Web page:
NEW YORK TIMES: They arrived at dusk, dressed for combat, pouring from government vehicles. A phalanx of military and police personnel swarmed a small hotel in the center of Tapachula, this scrappy city near Mexico’s border with Guatemala. Their target: undocumented migrants.
Agents rushed door to door, hauling people away, while migrants shouted or ran out the back, scampering over the rooftops of neighboring homes, witnesses said.
It was one of several raids here last week to sweep up migrants, part of a broad Mexican crackdown against the surge of Central Americans and others streaming toward the United States. In recent weeks, the Mexican authorities have been breaking up migrant caravans and setting up round-the-clock roadblocks along common routes north.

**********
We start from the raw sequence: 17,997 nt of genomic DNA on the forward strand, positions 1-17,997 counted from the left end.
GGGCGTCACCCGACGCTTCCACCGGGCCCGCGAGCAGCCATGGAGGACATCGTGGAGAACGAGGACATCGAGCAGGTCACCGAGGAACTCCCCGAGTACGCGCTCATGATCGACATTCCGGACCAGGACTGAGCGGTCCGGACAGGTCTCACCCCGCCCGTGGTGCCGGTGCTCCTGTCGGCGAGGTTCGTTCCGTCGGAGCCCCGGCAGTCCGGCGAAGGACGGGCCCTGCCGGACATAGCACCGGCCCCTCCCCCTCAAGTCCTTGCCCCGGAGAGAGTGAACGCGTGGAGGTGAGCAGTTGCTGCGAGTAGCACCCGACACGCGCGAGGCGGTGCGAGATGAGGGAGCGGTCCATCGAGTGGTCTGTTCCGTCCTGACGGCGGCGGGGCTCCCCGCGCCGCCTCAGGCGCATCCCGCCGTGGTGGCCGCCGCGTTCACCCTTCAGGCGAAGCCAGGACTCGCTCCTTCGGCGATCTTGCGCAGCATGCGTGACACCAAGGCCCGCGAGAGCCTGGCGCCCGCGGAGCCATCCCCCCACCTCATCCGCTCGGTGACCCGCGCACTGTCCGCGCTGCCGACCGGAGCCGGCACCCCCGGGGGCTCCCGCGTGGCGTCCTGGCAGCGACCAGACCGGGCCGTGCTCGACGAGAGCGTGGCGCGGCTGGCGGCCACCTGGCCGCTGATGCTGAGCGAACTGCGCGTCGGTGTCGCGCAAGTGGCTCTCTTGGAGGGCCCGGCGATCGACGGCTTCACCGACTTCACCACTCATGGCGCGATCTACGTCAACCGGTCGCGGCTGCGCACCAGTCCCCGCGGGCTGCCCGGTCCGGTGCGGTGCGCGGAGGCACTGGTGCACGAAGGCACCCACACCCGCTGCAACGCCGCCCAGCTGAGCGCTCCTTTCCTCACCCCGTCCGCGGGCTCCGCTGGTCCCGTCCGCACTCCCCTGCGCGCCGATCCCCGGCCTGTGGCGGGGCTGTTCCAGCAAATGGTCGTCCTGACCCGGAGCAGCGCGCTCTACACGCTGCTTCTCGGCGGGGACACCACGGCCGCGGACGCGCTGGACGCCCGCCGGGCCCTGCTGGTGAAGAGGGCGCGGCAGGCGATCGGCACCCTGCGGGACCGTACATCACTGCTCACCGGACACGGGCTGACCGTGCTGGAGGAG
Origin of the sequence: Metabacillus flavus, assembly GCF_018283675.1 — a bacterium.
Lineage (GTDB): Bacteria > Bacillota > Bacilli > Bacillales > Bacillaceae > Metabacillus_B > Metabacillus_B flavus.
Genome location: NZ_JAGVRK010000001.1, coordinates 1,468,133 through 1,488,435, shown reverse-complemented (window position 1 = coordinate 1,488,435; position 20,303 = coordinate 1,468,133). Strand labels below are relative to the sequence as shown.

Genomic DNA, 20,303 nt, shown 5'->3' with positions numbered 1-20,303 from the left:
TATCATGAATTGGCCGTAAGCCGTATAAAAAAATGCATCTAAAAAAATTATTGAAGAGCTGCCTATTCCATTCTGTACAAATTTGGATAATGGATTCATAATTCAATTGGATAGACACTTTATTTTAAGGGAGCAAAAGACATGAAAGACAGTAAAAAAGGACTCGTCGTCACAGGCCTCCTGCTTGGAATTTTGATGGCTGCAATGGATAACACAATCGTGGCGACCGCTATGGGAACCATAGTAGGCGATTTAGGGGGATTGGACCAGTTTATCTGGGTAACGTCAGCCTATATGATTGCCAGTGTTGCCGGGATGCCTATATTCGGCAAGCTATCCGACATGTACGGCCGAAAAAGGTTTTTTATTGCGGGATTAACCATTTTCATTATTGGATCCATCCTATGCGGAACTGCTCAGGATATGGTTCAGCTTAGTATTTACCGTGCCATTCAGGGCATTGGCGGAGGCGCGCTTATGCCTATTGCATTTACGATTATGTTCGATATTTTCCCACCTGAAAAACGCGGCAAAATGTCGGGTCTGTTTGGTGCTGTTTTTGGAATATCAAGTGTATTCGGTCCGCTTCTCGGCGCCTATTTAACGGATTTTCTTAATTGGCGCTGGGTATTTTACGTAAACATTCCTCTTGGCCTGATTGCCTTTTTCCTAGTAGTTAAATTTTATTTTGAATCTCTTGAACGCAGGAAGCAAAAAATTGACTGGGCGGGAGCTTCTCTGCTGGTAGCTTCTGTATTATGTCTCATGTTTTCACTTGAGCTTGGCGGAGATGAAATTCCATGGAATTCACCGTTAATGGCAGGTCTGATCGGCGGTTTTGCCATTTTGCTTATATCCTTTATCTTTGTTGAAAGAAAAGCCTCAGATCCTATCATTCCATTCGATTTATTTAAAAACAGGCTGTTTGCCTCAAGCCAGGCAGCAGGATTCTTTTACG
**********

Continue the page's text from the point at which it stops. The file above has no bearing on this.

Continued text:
Detentions and deportations in Mexico are multiplying quickly, sowing fear among the many thousands of Central Americans and others crowding the migrant shelters and budget hotels here in southern Mexico, most of them hoping to reach the American border.
Editor’s Note: Click here to read the full story by reporter Kirk Semple in The New York Times.